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Majority of lapsed Catholics maintain a love-hate relationship with the Church

OPINION: The longer you live, the more you realise that faith is a complicated business but it can survive the most amazing battering. Living the Christian life is a haphazard up-and-down journey but the Catholic Church and those who have lapsed are poorer in the present situation, writes Fr Kevin McNamara (pictured) who is Parish Priest in Moyvane and formerly of the Killarney Parish

LAPSED Catholics probably form the biggest religious group in very many parishes across Ireland. That isn’t as silly and contradictory a statement as it might first appear.

Few lapsed Catholics become out-and-out atheists but some do. The ‘Catholic thing’ in them snaps and there is a hole where once there was faith.

Others join a cult that may or may not be hostile to the Catholic Church. But the majority of lapsed Catholics maintain a classical love-hate relationship with the Church.

They may not go to Mass but they’ll have Masses said for others. They may be fiercely critical of priests in general but they’ll have their own few priests that they have met who are ‘sound men’. The lapsed will profess that they couldn’t care less about the whole business yet they’ll talk more religion than the Pope.

If I may make a wild generalisation, I’d say that most lapsed Catholics have left because at a crucial moment in their lives they felt that the Church didn’t care for them personally.

The longer you live the more you realise that faith is a complicated business

It might be a moment in confession years ago when they brought a sexual sin for absolution and the priest ‘ate the face’ off them. At least, that’s the way they remember it and ever since those few harsh words add up to a Church that doesn’t care.

If a priest is distant and uninvolved at the funeral of a parent, immediately allegiance to the Church slips a good number of notches.

I can still remember the shock and confusion in my young head when the priest celebrating a funeral of someone I really loved whispered to the priest beside him: “What’s his name again?”

I was shocked and saddened. No harm was meant, I’m sure, but it felt like a slap of a wet rag across my face at the time. I smelt professionalism and glimpsed a Church that didn’t care.

Marriage must be the single biggest cause for people lapsing. It is the time when people are most sensitive, most vulnerable to the kind or cold touch of the Church. It could be a messy marriage and the priest doesn’t want to get involved; the painful annulment going on for years and ending in bitterness; the irregular marriage that puts a couple in limbo and the Church in a no-win situation.

Add to that what looks like cold, unsympathetic, celibate teaching on birth control and you have a recipe for confusion, lukewarm practice and eventual lapsing.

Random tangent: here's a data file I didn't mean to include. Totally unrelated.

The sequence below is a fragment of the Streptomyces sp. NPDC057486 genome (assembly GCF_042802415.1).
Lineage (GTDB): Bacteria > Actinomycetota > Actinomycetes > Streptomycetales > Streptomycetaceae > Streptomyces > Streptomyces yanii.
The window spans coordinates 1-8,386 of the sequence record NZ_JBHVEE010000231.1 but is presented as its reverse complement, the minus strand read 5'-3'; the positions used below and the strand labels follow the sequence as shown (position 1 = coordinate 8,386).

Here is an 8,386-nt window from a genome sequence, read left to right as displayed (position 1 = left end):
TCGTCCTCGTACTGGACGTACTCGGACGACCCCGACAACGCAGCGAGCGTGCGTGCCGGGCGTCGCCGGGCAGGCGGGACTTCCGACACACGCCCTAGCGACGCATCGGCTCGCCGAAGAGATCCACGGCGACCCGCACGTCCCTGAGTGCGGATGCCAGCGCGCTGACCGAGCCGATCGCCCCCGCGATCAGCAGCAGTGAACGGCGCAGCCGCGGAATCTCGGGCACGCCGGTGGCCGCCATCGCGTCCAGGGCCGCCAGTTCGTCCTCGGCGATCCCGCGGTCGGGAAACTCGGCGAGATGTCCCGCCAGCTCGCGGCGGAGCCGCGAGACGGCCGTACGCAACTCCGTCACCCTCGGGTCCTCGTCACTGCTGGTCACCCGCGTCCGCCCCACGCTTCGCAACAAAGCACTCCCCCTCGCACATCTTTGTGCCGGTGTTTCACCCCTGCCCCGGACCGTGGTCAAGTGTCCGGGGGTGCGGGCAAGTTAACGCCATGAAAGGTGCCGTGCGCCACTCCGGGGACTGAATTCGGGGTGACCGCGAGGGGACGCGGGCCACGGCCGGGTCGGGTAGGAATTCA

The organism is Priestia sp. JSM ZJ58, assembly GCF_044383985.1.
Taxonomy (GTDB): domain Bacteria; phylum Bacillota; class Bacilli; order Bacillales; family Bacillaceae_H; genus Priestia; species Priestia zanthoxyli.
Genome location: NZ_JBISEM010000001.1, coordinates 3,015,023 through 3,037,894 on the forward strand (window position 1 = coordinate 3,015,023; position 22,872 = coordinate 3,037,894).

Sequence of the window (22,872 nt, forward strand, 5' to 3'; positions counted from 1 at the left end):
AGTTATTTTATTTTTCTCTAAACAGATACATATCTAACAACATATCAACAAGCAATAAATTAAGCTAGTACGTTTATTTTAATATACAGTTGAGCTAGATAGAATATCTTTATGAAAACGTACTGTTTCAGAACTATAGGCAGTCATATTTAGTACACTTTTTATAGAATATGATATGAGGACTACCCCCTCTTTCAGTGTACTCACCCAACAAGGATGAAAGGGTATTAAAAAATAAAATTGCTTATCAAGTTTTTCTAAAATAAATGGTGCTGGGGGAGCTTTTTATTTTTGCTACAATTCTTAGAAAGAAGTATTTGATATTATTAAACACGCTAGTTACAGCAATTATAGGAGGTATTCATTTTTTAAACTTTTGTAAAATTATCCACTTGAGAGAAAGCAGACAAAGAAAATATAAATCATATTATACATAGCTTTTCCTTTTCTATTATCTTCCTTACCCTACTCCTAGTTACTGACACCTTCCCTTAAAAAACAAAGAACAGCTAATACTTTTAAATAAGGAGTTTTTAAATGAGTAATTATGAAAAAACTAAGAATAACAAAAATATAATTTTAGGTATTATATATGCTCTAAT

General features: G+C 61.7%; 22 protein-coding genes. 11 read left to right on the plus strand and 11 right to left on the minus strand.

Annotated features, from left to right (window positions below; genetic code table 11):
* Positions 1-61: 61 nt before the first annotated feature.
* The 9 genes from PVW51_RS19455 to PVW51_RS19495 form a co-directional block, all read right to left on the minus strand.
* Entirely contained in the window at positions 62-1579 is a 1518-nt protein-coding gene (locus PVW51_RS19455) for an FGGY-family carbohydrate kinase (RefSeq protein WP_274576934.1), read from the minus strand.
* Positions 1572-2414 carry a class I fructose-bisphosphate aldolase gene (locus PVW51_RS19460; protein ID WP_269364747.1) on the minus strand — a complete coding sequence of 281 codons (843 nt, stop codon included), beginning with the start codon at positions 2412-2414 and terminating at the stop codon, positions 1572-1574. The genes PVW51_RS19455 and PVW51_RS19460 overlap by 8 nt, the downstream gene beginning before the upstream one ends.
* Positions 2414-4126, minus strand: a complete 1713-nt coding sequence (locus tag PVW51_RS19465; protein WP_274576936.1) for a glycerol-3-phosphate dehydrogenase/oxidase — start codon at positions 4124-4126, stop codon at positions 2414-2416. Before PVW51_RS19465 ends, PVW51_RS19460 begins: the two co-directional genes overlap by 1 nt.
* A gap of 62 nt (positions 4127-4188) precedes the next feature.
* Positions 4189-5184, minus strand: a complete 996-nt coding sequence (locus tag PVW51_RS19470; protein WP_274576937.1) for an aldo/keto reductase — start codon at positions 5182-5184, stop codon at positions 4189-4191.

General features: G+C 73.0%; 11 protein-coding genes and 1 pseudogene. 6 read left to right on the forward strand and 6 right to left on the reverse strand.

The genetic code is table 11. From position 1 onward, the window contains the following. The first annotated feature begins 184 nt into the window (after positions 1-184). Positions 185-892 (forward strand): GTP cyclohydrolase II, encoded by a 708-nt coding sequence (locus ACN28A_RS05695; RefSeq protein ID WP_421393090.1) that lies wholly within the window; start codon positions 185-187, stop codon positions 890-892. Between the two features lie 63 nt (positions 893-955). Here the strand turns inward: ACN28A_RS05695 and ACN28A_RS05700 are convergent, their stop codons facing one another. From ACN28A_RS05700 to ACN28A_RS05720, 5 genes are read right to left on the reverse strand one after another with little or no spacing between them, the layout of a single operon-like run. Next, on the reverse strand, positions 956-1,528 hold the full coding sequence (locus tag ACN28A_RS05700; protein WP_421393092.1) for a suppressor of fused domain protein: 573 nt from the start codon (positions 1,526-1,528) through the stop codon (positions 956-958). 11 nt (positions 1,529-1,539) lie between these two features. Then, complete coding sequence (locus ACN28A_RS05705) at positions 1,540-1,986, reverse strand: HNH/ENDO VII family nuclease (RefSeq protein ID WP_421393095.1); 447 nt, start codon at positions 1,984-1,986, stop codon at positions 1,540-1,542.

Faith is a gift that we can lose but it is a rugged plant with deep roots

It can so easily add up to a Church that doesn’t seem to care and yet one of the glories of the thing called faith is that it survives the most amazing battering.

I know that the books tell us that it is a gift that we can lose but, in my experience, it is a rugged plant with deep roots. It can be flourishing away under the most unlikely surface.

The longer you live, the more you realise that faith is a complicated business. You see that living the Christian life is a haphazard up-and-down journey. The signposts get faded with the passage of years.

You reach a point where you are no longer impressed by those who practice and unimpressed by those who don’t. For the simple reason that no one can ever know what is under the surface.

Both Church life and the lapsed themselves are poorer in the present situation

I really believe that our Church does care. I believe that there is a genuine regret for the times when the individual priest, bishop or Church law has messed up a person and made them feel unloved by God.

We are a human Church with our share of warts, I agree, but we are also a Church where sorrow for wrongdoing has always been a respected virtue.

Meanwhile, the lapsed carry on an alternative Church. They pray in their own way, visit the parents’ grave, prepare the children for First Holy Communion as best they can and hope that, behind it all, there is a loving God who understands. By and large, they are not hostile, simply confused and more than a little hurt.

I’ve deliberately used the word ‘lapsed’. Others might be happier with ‘alienated’ or ‘inactive’. I’m won’t though because these are imports that don’t carry the rich meaning that the word ‘lapsed’ has in the Irish context.

Need I say that both Church life and the lapsed themselves are poorer in the present situation? No family is happy when some of its children are out there somewhere in the night, refusing to come home. Neither, I suspect, are the children.